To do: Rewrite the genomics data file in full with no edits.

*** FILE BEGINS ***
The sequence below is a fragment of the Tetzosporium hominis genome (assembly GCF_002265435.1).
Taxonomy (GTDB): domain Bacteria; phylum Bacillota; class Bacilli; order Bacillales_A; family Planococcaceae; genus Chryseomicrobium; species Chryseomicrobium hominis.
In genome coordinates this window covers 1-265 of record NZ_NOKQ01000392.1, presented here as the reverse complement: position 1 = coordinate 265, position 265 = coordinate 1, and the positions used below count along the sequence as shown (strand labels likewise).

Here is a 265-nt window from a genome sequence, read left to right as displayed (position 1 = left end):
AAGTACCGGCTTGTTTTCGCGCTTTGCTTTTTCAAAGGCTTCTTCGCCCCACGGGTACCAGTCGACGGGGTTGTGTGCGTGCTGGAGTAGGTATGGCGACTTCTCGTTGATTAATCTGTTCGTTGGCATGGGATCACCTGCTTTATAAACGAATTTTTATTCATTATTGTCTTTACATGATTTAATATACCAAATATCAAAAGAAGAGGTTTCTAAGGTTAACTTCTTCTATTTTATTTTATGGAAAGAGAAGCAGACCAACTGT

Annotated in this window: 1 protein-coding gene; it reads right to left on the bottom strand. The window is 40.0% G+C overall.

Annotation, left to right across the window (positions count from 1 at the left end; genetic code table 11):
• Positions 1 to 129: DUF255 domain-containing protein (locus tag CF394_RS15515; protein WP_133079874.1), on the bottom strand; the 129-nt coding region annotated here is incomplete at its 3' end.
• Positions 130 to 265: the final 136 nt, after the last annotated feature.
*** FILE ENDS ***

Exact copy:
The sequence below is a fragment of the Tetzosporium hominis genome (assembly GCF_002265435.1).
Taxonomy (GTDB): domain Bacteria; phylum Bacillota; class Bacilli; order Bacillales_A; family Planococcaceae; genus Chryseomicrobium; species Chryseomicrobium hominis.
In genome coordinates this window covers 1-265 of record NZ_NOKQ01000392.1, presented here as the reverse complement: position 1 = coordinate 265, position 265 = coordinate 1, and the positions used below count along the sequence as shown (strand labels likewise).

Here is a 265-nt window from a genome sequence, read left to right as displayed (position 1 = left end):
AAGTACCGGCTTGTTTTCGCGCTTTGCTTTTTCAAAGGCTTCTTCGCCCCACGGGTACCAGTCGACGGGGTTGTGTGCGTGCTGGAGTAGGTATGGCGACTTCTCGTTGATTAATCTGTTCGTTGGCATGGGATCACCTGCTTTATAAACGAATTTTTATTCATTATTGTCTTTACATGATTTAATATACCAAATATCAAAAGAAGAGGTTTCTAAGGTTAACTTCTTCTATTTTATTTTATGGAAAGAGAAGCAGACCAACTGT

Annotated in this window: 1 protein-coding gene; it reads right to left on the bottom strand. The window is 40.0% G+C overall.

Annotation, left to right across the window (positions count from 1 at the left end; genetic code table 11):
• Positions 1 to 129: DUF255 domain-containing protein (locus tag CF394_RS15515; protein WP_133079874.1), on the bottom strand; the 129-nt coding region annotated here is incomplete at its 3' end.
• Positions 130 to 265: the final 136 nt, after the last annotated feature.